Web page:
“Many people are more familiar with what the Church is against, rather than what the Church is FOR. We should be known for what we’re FOR.” We all just looked at each other for a moment.

 

How did we get to this point as a global Church? How did the most inclusive message, the most loving message, the greatest message the world has ever known been turned upside down to the point that many people are more familiar with what the Church is against rather than what the Church is FOR?

 

Now, I know the Church isn’t a business but if we can put it into business terminology, we would say that the Church has a brand image problem.

 

But it doesn’t have to be that way. We can change this. We must change this.

 

It’ why in our context we began to brainstorm answers to the question: What do we want to be known FOR? And the answers began to flow.

 

We’re FOR Gwinnett families.

We’re FOR Gwinnett students.

We’re FOR Gwinnett businesses.

We’re FOR Gwinnett adults.

We’re FOR the people of Gwinnett because God is FOR them. And that’s been our message ever since.

 

Not only that, it’s been incredibly encouraging to see so many other churches jump in and begin to share the same message with their communities. By doing so, we are trying to reach people who have said no to church. Something powerful happens when people who’ve said no to church realize the church is still saying yes to them.

 

In the early days of our church I had an artist draw this illustration of a man on a couch with his back to the church. This man did not just represent men. He represented families, adults, students who had no interest in church. I told our staff that our challenge is to shrink the gap and give him a reason to turn around and consider our church. To do that, we have to be inclusive in our messaging. We have to include him, to show him that we have more in common with him and them than they might think.

 

Practically speaking, what does that look like?

 

Well, when we purchased the property where our first location is and started the construction process, the city where we’re located said we could put up a sign that said, “Gwinnett Church. Coming Soon.” That’s exactly what I did NOT want to do – at least not our introductory message to this community.

 

Instead, we created a sign that talked about what we’re known FOR. Instead we had the guy on the couch in mind. What message could we create that would include him as he drove by the property on his way to work?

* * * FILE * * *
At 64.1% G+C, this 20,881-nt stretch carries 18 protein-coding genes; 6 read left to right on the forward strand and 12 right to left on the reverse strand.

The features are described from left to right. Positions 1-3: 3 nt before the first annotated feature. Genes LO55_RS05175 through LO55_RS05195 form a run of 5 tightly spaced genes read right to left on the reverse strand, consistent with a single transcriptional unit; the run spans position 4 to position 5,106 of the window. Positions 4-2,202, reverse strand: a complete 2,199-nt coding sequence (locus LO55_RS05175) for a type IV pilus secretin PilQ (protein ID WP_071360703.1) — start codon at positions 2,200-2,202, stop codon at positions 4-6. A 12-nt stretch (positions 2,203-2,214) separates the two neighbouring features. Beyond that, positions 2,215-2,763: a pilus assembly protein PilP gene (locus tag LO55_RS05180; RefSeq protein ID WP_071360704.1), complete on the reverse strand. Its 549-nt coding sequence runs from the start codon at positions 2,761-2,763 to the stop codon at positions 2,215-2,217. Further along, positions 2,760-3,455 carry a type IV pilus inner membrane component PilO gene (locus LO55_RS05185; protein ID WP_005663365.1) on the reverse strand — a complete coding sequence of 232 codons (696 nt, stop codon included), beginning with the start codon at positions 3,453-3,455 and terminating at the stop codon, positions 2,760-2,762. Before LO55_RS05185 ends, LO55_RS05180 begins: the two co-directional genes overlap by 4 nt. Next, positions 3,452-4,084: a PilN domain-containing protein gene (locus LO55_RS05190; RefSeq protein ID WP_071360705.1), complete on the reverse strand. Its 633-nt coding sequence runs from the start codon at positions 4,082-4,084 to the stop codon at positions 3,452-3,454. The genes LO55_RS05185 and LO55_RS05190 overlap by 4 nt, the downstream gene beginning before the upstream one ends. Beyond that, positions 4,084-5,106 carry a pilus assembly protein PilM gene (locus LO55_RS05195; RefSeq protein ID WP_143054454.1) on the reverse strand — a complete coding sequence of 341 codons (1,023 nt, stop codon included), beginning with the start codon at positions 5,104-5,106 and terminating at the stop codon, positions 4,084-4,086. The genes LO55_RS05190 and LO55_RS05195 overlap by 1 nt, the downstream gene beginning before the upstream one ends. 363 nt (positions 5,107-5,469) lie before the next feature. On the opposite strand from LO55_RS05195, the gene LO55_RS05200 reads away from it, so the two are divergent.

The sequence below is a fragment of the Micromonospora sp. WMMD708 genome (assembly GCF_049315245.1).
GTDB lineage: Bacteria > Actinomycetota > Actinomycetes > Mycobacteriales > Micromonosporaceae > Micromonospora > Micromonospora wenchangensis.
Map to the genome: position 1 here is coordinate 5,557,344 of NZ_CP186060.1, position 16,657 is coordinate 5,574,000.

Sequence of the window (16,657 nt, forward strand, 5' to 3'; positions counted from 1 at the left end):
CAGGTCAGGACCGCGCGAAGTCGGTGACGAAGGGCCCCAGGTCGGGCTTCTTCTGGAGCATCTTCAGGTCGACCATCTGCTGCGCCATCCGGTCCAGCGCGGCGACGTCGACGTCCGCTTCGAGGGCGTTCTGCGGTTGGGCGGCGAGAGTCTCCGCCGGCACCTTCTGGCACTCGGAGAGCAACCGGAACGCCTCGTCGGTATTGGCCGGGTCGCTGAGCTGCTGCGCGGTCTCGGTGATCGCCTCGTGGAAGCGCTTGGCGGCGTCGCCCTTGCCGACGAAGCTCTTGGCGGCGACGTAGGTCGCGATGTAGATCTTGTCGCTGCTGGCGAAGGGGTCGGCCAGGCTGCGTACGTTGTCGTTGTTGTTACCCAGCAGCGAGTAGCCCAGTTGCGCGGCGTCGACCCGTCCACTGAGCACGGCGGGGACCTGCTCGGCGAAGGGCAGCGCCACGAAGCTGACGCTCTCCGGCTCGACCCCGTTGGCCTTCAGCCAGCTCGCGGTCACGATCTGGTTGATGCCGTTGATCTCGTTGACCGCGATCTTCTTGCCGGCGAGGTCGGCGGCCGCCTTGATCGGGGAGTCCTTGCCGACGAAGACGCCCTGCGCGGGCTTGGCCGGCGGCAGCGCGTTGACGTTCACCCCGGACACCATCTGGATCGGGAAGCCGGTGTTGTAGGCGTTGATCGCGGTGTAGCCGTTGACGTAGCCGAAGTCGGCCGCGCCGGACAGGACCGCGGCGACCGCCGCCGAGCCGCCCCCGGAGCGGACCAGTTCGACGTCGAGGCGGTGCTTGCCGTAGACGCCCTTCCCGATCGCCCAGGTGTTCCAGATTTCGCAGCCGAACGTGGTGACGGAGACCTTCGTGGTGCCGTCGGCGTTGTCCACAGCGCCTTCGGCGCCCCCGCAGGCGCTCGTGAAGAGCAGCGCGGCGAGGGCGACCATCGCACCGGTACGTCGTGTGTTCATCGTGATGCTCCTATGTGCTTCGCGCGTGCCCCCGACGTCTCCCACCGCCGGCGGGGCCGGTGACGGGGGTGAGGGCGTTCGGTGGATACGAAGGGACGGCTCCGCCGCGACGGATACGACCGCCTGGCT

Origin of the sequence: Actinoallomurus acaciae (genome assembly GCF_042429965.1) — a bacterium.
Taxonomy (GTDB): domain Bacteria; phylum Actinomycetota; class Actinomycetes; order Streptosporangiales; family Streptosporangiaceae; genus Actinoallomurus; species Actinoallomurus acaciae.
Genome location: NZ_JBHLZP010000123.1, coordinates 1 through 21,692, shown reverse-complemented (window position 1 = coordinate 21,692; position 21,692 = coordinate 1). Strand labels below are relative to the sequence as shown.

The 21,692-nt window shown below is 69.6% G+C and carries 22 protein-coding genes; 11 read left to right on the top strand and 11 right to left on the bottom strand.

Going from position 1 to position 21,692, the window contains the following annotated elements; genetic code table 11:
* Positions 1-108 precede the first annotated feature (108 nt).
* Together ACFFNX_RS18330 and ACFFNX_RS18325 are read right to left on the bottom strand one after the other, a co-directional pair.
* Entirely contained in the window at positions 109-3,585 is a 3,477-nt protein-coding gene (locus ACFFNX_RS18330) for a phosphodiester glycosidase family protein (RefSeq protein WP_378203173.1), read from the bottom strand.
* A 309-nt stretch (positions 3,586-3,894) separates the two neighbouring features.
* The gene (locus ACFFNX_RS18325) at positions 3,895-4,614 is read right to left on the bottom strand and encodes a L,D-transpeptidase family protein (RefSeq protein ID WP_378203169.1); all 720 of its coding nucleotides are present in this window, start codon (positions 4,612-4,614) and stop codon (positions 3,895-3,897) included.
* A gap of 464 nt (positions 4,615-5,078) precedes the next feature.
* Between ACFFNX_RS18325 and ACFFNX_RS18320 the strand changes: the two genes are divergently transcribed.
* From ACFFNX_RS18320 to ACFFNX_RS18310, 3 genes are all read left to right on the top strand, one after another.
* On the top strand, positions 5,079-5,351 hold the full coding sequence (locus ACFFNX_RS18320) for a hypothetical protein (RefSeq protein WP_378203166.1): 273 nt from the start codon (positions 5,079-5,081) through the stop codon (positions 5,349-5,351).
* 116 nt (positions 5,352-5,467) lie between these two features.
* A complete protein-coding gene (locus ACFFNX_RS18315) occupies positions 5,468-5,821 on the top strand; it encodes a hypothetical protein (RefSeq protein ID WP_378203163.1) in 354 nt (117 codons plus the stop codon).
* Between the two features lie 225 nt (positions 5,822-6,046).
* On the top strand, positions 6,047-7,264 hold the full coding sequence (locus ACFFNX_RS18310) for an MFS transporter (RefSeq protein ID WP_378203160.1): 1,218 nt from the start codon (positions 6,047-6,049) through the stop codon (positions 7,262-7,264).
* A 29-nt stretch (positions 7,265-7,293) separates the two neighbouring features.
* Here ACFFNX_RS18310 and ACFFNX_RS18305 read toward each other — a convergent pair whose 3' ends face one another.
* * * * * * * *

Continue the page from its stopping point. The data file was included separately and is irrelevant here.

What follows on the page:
Instead of Gwinnett Church Coming Soon, we put up this sign.

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Understandably, there were a few people who were puzzled by this. I was asked, “How are they going to know this is a church?”

 

“Exactly” I responded. I want there to be some mystery. I want them to have to figure this out.

 

Then, we gave our volunteers t-shirts that said For Gwinnett and asked them to wear it around town but to be ready when people asked them what For Gwinnett means.

 

One of my favorite stories came from Kim, one of our family ministry volunteers. She wore her For Gwinnett t-shirt into the grocery store one day and a man in front of her in line asked, “For Gwinnett. There’s a big sign up there on the property up the road. What’s it going to be and why does is say For Gwinnett?”

 

Kim responded: “It’s going to be a church.”

 

“A church?” he said. “Why does it say For Gwinnett?”

 

“Because, she replied, “many people are more familiar with what the Church is against, rather than what the Church is FOR. We want to be known for who we’re FOR.”

 

To which he responded, “Do you have a card?”

 

Kim was part of the sales force for free – people who were communicating the vision of our church which helped grow our church. This is an important point for churches and businesses: the more vision-carriers you have the more vision-casters you have. In the grocery store that night, Kim was both a vision-carrier and a vision-caster.

 

It’s why knowing what you’re FOR and being able to communicate it is such an important value and lesson for any organization.

 

But it’s even bigger than that. Here’s what I want to challenge you to be a part of – in a hyper-critical, cynical world that’s often known for what it’s against, let’s be a group of people known for who and what we’re FOR.

 

— Jeff Henderson, adapted from What Are You FOR?, Session 1 of Know What You’re FOR

 

How to Use This Study

Your church can experience tremendous influence when you close the gap between the two game-changing questions Jeff Henderson talks about above and in his five-session video study. Henderson makes it clear that if we want to change the world with our mission, then we must shift the focus of our messaging. Rather than self-promoting, we must transform our organizations to be people-centric. This sounds like a no-brainer but looking closer shows just how little this is true and how impactful the change would be if it were. Know What You’re FOR will help you – and your organization – thrive. Learn more at ChurchSource.com